Matching students to augmentative and alternative communication: A survey of trends and a case study

dc.contributor.advisorBaxter, Mary F.
dc.contributor.advisorAmerih, Husny
dc.contributor.advisorPemberton, Jane
dc.contributor.advisorZapf, Susan
dc.contributor.authorDimeo, Sarah
dc.description.abstractIn two studies, this dissertation sought evidence regarding occupational therapists’ (OTs’) use of assessment tools to match students to assistive technology (AT) and augmentative and alternative communication (AAC) in schools, and to examine if the MATCH-ACES can help an educational team select an AAC for a student with special needs. In the first study, OTs were surveyed nationwide to collect information about their use of assessment tools and their roles in the assessment process for AT and AAC. The second study was a case study that used the MATCH-ACES to select an AAC for a student. This study tracked the student’s IEP goals and identified contributions to goal improvement. Additionally, this study examined the student’s general education teacher’s level of satisfaction with the chosen AAC intervention. Three conclusions related to OT emerged from this research. The first conclusion is that the MATCH-ACES was an effective tool to use when evaluating a student for AAC, and for choosing an AAC that satisfied the teacher’s requirements. Building on these findings, future use of the MATCH-ACES should be considered in the field of occupational therapy and explored through further research. The second conclusion is that education and training in AT assessments may build OTs’ comfort level and confidence using such assessment tools, making them more willing to use their expertise to guide AT assessments. This has the potential to increase OTs’ presence in the AT assessment process. The third conclusion is that a student’s use of AAC requires team involvement, including general education teachers, related services, and personal assistance/aide support. Additionally, training for all staff involved with the student is important to support the student’s use of AAC. Increasing support and training can have positive effects on students’ use of AAC and help them improve their IEP goals. Future research should continue to address ways that OTs contribute to AT assessment and intervention for students with AT needs in schools.en_US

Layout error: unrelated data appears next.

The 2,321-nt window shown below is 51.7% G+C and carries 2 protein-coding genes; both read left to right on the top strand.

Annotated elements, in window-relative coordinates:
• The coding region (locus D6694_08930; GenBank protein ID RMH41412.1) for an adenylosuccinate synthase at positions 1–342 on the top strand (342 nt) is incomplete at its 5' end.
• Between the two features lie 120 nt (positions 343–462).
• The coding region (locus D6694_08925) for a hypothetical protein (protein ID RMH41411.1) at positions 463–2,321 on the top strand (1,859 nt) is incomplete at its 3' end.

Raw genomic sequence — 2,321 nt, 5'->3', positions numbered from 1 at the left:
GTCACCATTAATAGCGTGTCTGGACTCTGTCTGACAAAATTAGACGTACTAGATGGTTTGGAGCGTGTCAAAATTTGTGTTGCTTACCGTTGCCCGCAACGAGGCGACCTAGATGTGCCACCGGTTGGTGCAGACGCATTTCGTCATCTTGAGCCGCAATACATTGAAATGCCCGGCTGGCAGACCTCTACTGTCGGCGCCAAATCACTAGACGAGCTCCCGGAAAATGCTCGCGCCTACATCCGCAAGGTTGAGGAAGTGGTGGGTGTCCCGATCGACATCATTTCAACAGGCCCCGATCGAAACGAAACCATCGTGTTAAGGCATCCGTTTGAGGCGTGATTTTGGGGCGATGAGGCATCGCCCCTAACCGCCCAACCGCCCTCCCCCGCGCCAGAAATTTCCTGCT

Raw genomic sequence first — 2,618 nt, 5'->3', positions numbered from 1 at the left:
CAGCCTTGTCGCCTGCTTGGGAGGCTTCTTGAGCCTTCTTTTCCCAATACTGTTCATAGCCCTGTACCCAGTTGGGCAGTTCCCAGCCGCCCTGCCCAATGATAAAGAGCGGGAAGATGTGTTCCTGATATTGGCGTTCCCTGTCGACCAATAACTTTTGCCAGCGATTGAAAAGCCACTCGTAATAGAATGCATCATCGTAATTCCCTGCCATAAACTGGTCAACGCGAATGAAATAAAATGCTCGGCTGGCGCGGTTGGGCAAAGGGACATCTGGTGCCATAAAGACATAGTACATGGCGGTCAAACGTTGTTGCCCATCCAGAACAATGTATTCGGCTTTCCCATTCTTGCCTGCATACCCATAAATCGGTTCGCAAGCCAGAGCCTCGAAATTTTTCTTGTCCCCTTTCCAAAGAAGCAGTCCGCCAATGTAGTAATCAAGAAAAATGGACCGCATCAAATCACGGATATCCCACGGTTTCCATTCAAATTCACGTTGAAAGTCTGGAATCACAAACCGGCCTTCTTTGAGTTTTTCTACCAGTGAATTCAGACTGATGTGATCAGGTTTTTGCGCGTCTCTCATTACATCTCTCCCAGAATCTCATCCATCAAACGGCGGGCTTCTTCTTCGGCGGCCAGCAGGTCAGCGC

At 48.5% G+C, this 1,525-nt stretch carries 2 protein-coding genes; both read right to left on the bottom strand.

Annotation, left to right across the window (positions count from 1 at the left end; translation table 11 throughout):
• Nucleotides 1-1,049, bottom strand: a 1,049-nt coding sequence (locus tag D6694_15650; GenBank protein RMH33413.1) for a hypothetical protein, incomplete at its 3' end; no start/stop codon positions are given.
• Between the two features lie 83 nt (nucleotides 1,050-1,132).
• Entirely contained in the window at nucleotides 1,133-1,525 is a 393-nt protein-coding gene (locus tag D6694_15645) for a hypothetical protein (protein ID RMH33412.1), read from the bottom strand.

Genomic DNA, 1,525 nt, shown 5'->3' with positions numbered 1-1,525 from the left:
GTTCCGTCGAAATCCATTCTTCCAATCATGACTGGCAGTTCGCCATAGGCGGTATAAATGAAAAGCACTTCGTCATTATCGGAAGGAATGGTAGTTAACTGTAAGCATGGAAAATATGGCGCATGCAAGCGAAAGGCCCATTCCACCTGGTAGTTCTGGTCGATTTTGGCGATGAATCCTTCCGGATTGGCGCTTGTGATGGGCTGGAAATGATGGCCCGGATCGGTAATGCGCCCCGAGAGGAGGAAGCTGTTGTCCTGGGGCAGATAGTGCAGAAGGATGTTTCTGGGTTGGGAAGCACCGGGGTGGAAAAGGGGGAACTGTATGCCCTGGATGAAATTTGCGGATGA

dc.subjectHealth and environmental sciencesen_US
dc.subjectAssistive technologyen_US
dc.subjectAugmentative and alternative communicationen_US
dc.subjectOccupational therapyen_US
dc.subjectSchool-based practiceen_US
dc.titleMatching students to augmentative and alternative communication: A survey of trends and a case studyen_US


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